Citing a need to “act urgently” to address issues in Alberta’s primary health-care system, Health Minister Jason Copping announced three advisory panels Friday that will report back on solutions next spring.
Copping said the COVID-19 pandemic worsened access to family doctors and other primary care providers, but it’s time to face deeper structural problems.
“We need to act urgently to stabilize and reinvest in primary care right now, while also starting the work to design a vision for the longer term,” he said.
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“The issue is the model we’ve constructed that, quite frankly, for the most part, hasn’t changed in decades: the model of independent practice, the way they’re paid, the integration — or quite frankly, lack thereof — with specialists and the rest of our health-care system.”
According to the government, the first panel will be co-chaired by family physicians Dr. Brad Bahler and Dr. Janet Reynolds, and it will also include other primary health care leaders, patients and experts. National and international primary care experts will form the second panel, chaired by Canada Homegroup CEO Dr. Jennifer Njenga and AHS senior medical director for health system integration Dr. Richard Lewanczuk.
Trish Merrithew-Mercredi will be one of the chairpersons of the Indigenous panel, which will ensure Indigenous voices and knowledge are integrated in the recommendations.
The first panel is responsible for recommending an overall strategy for health system improvement, informed by the other two expert groups.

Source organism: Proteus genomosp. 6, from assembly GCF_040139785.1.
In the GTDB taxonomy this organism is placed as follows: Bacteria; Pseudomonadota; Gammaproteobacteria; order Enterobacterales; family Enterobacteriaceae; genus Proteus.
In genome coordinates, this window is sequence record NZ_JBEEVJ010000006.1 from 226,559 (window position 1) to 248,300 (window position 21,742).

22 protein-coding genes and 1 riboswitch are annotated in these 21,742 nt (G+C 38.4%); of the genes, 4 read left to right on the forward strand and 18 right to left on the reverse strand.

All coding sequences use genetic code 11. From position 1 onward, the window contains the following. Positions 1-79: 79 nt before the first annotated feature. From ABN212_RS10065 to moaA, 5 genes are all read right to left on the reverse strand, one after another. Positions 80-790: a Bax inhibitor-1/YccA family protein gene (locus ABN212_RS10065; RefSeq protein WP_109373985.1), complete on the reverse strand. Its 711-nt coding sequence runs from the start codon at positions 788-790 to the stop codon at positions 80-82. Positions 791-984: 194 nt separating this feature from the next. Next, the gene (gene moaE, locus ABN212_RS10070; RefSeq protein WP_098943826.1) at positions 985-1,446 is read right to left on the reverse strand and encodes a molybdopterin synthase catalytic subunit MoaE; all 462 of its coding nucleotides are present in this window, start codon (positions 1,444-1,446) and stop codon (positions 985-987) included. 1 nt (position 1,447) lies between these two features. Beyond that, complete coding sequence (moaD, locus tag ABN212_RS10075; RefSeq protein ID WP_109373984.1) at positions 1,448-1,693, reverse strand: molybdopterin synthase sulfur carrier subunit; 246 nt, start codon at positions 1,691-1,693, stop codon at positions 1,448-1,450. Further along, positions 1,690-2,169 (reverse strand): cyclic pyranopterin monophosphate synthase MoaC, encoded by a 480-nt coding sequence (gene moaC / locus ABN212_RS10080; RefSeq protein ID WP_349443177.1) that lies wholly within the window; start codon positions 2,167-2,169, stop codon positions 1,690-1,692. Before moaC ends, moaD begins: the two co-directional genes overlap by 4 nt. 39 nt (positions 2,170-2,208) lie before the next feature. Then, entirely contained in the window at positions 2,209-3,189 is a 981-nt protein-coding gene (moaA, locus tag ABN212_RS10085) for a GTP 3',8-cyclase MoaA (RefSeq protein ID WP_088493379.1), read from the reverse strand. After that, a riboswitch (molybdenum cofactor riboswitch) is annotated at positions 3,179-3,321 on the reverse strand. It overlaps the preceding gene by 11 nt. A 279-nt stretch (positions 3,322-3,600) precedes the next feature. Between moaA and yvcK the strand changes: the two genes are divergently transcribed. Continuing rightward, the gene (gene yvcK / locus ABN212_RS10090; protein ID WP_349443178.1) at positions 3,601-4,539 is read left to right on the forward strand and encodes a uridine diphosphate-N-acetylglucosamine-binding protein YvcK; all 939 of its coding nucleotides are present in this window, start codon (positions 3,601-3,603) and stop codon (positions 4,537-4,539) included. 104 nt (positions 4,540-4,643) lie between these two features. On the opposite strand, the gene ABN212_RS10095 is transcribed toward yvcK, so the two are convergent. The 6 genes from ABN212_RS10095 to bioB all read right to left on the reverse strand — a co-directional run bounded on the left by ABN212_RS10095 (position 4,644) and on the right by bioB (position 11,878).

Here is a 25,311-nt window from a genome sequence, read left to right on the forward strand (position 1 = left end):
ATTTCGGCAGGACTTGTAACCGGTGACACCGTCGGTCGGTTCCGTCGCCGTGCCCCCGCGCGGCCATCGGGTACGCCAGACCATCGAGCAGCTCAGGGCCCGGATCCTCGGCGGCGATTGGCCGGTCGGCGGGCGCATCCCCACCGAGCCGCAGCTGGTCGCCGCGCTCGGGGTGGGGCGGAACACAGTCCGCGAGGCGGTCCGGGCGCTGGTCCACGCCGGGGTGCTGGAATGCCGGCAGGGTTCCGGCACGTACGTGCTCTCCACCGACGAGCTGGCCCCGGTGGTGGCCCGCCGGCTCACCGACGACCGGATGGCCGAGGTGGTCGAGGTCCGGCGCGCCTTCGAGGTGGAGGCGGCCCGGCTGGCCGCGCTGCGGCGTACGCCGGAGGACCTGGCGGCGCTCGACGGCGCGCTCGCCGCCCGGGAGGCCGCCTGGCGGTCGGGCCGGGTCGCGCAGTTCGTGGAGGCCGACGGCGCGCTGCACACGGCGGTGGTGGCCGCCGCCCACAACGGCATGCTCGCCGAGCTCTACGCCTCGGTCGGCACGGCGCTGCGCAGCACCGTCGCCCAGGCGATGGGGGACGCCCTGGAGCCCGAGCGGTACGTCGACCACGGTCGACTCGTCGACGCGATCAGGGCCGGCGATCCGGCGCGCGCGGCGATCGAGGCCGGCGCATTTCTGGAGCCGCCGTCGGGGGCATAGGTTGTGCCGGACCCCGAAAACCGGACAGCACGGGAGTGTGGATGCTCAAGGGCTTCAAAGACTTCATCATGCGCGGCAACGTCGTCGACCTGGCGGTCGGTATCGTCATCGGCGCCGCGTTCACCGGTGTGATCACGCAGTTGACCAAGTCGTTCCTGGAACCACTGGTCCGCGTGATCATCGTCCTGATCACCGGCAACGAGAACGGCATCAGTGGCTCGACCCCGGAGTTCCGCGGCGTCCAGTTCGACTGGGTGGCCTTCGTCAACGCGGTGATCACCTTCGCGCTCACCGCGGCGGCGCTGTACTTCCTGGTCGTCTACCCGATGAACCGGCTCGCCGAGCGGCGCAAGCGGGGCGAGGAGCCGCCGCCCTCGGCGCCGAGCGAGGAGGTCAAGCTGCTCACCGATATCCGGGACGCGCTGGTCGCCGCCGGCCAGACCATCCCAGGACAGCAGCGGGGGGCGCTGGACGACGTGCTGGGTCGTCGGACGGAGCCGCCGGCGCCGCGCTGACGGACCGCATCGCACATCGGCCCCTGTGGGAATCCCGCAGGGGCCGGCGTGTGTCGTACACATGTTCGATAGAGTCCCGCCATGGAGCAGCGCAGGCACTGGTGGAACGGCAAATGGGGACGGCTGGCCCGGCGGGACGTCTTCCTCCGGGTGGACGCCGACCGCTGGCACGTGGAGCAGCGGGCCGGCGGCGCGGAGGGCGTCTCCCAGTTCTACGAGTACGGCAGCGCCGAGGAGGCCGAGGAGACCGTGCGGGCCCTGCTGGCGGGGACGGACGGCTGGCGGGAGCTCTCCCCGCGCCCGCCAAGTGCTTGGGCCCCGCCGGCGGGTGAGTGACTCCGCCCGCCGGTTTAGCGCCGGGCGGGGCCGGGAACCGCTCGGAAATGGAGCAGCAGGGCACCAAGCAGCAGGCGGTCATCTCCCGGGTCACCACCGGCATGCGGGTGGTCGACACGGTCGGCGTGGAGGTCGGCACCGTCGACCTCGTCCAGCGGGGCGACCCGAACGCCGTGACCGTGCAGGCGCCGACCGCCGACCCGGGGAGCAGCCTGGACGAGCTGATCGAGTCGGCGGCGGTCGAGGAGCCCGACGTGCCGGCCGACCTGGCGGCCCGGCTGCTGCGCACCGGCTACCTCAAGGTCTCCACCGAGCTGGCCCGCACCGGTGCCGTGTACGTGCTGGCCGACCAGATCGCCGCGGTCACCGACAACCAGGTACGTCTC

In a statement, Alberta NDP health critic David Shepherd panned the health minister’s plan and accused the UCP government of causing “deep harm” to Albertans who can’t find a family doctor.
“Today’s announcement is a vague plan to make a vague plan,” he said.
“The UCP should have negotiated in good faith with doctors from the beginning. Instead, they tore up their contract, attacked them online and in the media, and particularly targeted family doctors.”
The announcement comes as the Alberta Medical Association (AMA) is in the midst of voting on a new tentative deal with the government, more than a year after doctors voted to reject a previous agreement.
Doctors have been without a master agreement since early 2020, when then-health minister Tyler Shandro scrapped the province’s contract with physicians, touching off a bitter and often very public fight that prompted some doctors to leave Alberta or threaten to move their practice.
On Friday, Copping said the new agreement is about “stability,” especially for family practices and primary care networks. He also pointed to an earlier announcement of $6 million over three years to recruit and retain family doctors in rural and remote parts of the province.
If the panels have ideas that can be implemented before the final report is due in spring 2023, Copping suggested they could be rolled out sooner. But he said the effort will take time since primary care providers need to be adequately consulted.
He said reforms to primary care are his “top priority” heading into the fall — less than two weeks before the UCP leadership race concludes, with the spectre of next year’s election also looming.
“I’m confident that this work will be valuable regardless of who’s in the chair because it’s necessary.”